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Timing Rest Periods

How do you time your rest periods?

Whenever I manage to time my rest periods and stick to a strict protocol, it really helps to kick things along, and give me a good training session. But I suck at managing to do it.

When I’ve just finished a set, resetting and starting the stop-watch is generally the last thing on my mind. When I’m “busy” recovering, I forget to watch the stop-watch…

If I’m in a busy gym, subconsciously I think I must watch other people’s rest periods - if theirs begin after mine, and end before mine, then it might be time to do another set… But now I’m training at home, so I have no one else to watch, subconsciously or otherwise.

Does anyone have a good strategy for this?

I workout in the middle of the night (2am) so what I do may not be possible for you…

After finishing a set I walk all the way around the weightroom and back to wherever I’m working at…keeps my rest intervals the same and I don’t have to stare at a clock.

I’ve been wearing a stopwatch for years to time my rest between sets. It’s become a habit even when I’m not really focusing on rest between sets.

I’d say to try to develop betting habits about using your stopwatch. You’ll find after a while that you’ll start to get a feel for the amount of time without even having to look at the stopwatch.

I am not bad at counting seconds in my head.

Also my gym has a lot of clocks, and so it’s a habit to glance at the second hand on completing a set.

If resting multiple minutes, I make a point of noticing when the 1 minute mark has passed, the 2 minute mark, etc so as to not lose track.

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This week I have been working with a trainer(for the first time ever) He let me rest long enough to take a swig of water…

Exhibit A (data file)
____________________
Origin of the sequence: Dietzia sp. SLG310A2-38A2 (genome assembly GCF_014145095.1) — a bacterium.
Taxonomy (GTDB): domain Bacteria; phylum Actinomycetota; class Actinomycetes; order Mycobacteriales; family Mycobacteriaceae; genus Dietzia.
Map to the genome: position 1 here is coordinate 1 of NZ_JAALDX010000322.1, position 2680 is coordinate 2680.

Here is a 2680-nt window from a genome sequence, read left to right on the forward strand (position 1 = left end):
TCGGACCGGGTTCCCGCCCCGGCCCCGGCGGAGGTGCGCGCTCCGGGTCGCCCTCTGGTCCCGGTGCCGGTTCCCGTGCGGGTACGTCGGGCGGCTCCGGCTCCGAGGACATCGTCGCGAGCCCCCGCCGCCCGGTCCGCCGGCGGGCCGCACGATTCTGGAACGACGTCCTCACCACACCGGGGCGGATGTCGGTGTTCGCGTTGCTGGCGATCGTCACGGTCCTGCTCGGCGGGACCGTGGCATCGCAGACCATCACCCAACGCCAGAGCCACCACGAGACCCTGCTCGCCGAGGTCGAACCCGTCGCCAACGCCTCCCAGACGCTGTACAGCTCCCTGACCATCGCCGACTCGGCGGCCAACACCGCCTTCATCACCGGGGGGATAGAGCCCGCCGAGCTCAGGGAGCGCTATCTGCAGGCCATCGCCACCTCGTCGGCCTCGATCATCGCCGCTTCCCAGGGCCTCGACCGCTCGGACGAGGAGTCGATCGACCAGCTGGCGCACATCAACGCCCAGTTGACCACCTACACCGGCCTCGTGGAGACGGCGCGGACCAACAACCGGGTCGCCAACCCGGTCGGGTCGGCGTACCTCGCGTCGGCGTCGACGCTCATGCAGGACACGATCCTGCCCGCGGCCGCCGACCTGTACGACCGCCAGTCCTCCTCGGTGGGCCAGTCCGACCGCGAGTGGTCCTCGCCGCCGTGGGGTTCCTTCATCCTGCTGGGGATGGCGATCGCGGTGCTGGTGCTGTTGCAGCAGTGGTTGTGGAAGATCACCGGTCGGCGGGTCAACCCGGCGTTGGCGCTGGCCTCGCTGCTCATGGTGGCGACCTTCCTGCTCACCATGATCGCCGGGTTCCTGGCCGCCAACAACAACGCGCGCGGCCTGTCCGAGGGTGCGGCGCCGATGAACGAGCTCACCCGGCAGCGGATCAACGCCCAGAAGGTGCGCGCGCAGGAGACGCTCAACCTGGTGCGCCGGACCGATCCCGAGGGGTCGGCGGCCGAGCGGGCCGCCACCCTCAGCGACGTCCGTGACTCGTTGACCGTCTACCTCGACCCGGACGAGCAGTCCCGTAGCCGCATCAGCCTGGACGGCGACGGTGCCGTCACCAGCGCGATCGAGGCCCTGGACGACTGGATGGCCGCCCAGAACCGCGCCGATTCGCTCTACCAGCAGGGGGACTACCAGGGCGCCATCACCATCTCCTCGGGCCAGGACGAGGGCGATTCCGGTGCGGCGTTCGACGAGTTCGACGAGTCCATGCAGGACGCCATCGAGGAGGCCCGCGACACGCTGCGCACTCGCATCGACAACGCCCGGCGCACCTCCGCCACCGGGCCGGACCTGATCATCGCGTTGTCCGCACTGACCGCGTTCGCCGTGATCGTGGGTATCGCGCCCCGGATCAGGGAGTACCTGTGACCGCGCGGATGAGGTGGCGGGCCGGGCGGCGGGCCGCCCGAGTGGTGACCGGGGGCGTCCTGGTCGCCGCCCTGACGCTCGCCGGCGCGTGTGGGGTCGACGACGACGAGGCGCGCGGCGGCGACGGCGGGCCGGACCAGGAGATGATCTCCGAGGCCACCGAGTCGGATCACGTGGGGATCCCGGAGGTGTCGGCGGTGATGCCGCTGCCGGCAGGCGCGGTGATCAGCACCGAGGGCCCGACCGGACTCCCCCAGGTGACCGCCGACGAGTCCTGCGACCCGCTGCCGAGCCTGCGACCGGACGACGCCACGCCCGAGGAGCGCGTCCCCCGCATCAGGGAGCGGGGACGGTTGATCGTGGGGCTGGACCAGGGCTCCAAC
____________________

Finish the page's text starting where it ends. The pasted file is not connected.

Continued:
Before that, I just used my watch…apparently I’ve been resting too long, cause my endurance sucks ass…

yep…digital timer. it beeps when your rest interval is over.

My gym has digital clocks on the walls with second timers and I use them.


You could count in your head…

www.gymboss.com

Works great for resistance training or HIIT sessions.

I just do the next set when I feel right… don’t even look at the clock.

[quote]Tumbles wrote:
I just do the next set when I feel right… don’t even look at the clock.[/quote]

How old-fashioned of you.
Don’t you know that timing your rest periods will finally make you huge/shredded/insert-goal-here ?

Believe me, it’s the secret…

:wink:

[quote]Cephalic_Carnage wrote:
Tumbles wrote:
I just do the next set when I feel right… don’t even look at the clock.

How old-fashioned of you.
Don’t you know that timing your rest periods will finally make you huge/shredded/insert-goal-here ?

Believe me, it’s the secret…

:wink:
[/quote]

So that’s the missing link all these months… :slight_smile:

[quote]Tumbles wrote:
I just do the next set when I feel right… don’t even look at the clock.[/quote]

x2. I’ll sometimes look at the clock to make sure I’m not resting too long

check the iPod to see where I’m at in the song, and where I need to be to start the next set

[quote]doc_man_101 wrote:
How do you time your rest periods?

Whenever I manage to time my rest periods and stick to a strict protocol, it really helps to kick things along, and give me a good training session. But I suck at managing to do it.

When I’ve just finished a set, resetting and starting the stop-watch is generally the last thing on my mind. When I’m “busy” recovering, I forget to watch the stop-watch…

If I’m in a busy gym, subconsciously I think I must watch other people’s rest periods - if theirs begin after mine, and end before mine, then it might be time to do another set… But now I’m training at home, so I have no one else to watch, subconsciously or otherwise.

Does anyone have a good strategy for this?[/quote]

I just try to superset everything.I tend to want to rest LESS when I do this.

when i feel ready, i lift

An alternate approach if you don’t want to hit a button: just start every set on a two-minute boundary. Start set one at 4:02. When the clock reads 4:04, start set two, etc. Most sets take about thirty seconds to complete, so that will give you ninety seconds of rest between sets.

Unfortunately, if you need to go at a faster pace, this method doesn’t work so well.